A COVID-19 testing method uses a smartphone microscope to analyze saliva samples and deliver results in about 10 minutes. The researchers aim to combine the speed of existing nasal swab antigen tests with the high accuracy of nasal swab PCR, or polymerase chain reaction, tests.
Traditional methods for detection of norovirus or other pathogens are often expensive, involve a large suite of laboratory equipment or require scientific expertise. The smartphone-based norovirus test consists of a smartphone, a simple microscope and a piece of microfluidic paper — a wax-coated paper that guides the liquid sample to flow through specific channels. It is smaller and cheaper than other tests, with the components costing about $45.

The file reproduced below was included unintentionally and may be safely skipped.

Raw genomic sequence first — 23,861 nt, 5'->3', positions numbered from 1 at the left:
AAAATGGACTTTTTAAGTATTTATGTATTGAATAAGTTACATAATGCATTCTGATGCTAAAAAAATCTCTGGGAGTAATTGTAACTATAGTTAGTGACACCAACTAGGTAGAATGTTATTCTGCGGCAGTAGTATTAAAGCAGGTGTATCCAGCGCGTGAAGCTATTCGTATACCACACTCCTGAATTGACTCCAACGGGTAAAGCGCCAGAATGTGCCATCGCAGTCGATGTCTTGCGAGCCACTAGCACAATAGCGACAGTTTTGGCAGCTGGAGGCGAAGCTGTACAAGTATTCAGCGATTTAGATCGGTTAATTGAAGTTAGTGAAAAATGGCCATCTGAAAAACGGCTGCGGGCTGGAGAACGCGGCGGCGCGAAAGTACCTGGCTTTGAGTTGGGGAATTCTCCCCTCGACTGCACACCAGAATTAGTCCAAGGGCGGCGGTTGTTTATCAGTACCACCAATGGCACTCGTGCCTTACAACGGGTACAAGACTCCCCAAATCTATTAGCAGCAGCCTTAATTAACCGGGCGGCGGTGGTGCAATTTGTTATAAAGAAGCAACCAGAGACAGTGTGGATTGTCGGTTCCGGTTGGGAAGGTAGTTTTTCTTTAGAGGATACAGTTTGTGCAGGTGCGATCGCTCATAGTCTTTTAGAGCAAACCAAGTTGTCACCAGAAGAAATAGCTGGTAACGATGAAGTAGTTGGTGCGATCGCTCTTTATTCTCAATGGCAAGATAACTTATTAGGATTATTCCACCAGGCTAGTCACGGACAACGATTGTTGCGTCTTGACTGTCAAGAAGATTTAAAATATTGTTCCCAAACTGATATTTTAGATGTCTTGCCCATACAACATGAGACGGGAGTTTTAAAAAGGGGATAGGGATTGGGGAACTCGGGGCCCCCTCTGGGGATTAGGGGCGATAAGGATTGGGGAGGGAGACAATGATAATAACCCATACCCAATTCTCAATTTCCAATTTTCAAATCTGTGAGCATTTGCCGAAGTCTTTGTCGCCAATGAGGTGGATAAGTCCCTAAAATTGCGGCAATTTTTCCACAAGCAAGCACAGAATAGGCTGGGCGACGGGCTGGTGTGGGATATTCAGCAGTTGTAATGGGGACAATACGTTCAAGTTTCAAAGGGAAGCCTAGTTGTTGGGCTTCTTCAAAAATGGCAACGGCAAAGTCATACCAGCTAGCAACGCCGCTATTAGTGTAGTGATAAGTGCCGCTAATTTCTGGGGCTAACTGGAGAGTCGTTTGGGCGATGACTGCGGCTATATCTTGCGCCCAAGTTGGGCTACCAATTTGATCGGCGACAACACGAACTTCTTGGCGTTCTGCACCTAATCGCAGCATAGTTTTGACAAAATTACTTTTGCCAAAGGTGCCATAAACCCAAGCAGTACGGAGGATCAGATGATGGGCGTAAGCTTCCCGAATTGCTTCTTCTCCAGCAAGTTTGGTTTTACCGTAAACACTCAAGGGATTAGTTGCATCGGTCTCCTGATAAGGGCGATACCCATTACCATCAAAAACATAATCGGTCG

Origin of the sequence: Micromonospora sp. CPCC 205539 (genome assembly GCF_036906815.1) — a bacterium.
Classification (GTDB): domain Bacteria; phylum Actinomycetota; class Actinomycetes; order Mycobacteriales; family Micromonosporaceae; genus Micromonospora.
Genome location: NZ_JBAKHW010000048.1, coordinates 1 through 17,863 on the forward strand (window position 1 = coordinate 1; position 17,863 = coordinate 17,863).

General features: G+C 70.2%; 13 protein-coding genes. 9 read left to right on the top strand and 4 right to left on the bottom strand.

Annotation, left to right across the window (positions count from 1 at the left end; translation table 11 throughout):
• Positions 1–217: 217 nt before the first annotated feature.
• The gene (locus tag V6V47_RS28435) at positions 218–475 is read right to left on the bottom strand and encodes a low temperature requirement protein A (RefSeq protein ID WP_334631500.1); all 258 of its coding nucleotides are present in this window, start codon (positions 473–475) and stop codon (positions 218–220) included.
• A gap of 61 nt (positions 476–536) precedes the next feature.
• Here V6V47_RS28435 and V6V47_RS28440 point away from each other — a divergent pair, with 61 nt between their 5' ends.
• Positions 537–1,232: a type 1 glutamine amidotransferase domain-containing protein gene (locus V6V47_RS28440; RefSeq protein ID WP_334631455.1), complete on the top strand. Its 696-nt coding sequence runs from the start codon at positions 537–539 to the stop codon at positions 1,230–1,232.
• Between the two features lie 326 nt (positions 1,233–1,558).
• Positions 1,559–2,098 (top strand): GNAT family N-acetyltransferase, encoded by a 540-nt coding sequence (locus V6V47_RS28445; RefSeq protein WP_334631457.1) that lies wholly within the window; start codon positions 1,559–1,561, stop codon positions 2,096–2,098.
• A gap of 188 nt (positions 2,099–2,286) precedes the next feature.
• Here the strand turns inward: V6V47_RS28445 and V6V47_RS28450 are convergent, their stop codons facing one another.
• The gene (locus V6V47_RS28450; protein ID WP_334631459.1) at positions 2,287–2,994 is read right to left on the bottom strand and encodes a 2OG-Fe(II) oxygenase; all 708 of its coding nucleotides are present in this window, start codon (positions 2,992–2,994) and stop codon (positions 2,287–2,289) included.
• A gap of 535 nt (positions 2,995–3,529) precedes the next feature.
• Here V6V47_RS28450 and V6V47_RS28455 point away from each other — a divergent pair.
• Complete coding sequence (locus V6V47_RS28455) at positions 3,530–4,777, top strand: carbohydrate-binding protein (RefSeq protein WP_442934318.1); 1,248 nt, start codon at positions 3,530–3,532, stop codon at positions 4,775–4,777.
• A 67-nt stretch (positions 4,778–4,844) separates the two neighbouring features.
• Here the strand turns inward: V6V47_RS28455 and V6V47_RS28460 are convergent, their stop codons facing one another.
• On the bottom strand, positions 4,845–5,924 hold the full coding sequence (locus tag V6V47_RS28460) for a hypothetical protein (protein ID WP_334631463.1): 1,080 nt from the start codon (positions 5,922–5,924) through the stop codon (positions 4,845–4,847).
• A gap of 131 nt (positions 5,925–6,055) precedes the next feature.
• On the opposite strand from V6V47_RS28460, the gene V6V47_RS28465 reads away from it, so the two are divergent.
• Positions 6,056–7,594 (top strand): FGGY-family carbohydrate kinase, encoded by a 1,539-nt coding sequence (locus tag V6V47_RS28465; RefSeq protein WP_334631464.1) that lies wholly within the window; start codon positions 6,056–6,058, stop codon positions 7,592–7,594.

The basis of the technology is relatively simple. Users introduce antibodies with fluorescent beads to a potentially contaminated water sample. If enough particles of the pathogen are present in the sample, several antibodies attach to each pathogen particle. Under a microscope, the pathogen particles show up as little clumps of fluorescent beads, which the user can then count. The process — adding beads to the sample, soaking a piece of paper in the sample, then taking a smartphone photograph of it under a microscope and counting the beads — takes about 10 to 15 minutes.